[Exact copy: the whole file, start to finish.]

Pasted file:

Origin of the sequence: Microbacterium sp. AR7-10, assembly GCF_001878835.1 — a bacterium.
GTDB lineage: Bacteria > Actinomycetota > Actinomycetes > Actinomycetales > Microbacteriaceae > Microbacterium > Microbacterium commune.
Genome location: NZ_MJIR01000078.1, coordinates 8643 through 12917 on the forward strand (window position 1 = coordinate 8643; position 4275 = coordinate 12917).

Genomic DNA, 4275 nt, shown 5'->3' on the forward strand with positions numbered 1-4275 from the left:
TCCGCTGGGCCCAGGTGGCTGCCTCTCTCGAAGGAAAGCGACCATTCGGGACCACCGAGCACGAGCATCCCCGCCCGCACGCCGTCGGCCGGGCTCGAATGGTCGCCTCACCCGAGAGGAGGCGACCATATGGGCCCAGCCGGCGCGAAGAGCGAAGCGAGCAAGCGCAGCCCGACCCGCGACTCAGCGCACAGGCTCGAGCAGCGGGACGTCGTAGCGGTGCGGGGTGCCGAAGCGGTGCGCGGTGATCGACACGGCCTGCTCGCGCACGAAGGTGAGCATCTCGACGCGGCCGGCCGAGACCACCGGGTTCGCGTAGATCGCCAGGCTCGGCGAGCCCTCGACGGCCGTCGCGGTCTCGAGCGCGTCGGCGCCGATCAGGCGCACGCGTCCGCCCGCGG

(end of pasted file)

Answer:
Origin of the sequence: Microbacterium sp. AR7-10, assembly GCF_001878835.1 — a bacterium.
GTDB lineage: Bacteria > Actinomycetota > Actinomycetes > Actinomycetales > Microbacteriaceae > Microbacterium > Microbacterium commune.
Genome location: NZ_MJIR01000078.1, coordinates 8643 through 12917 on the forward strand (window position 1 = coordinate 8643; position 4275 = coordinate 12917).

Genomic DNA, 4275 nt, shown 5'->3' on the forward strand with positions numbered 1-4275 from the left:
TCCGCTGGGCCCAGGTGGCTGCCTCTCTCGAAGGAAAGCGACCATTCGGGACCACCGAGCACGAGCATCCCCGCCCGCACGCCGTCGGCCGGGCTCGAATGGTCGCCTCACCCGAGAGGAGGCGACCATATGGGCCCAGCCGGCGCGAAGAGCGAAGCGAGCAAGCGCAGCCCGACCCGCGACTCAGCGCACAGGCTCGAGCAGCGGGACGTCGTAGCGGTGCGGGGTGCCGAAGCGGTGCGCGGTGATCGACACGGCCTGCTCGCGCACGAAGGTGAGCATCTCGACGCGGCCGGCCGAGACCACCGGGTTCGCGTAGATCGCCAGGCTCGGCGAGCCCTCGACGGCCGTCGCGGTCTCGAGCGCGTCGGCGCCGATCAGGCGCACGCGTCCGCCCGCGG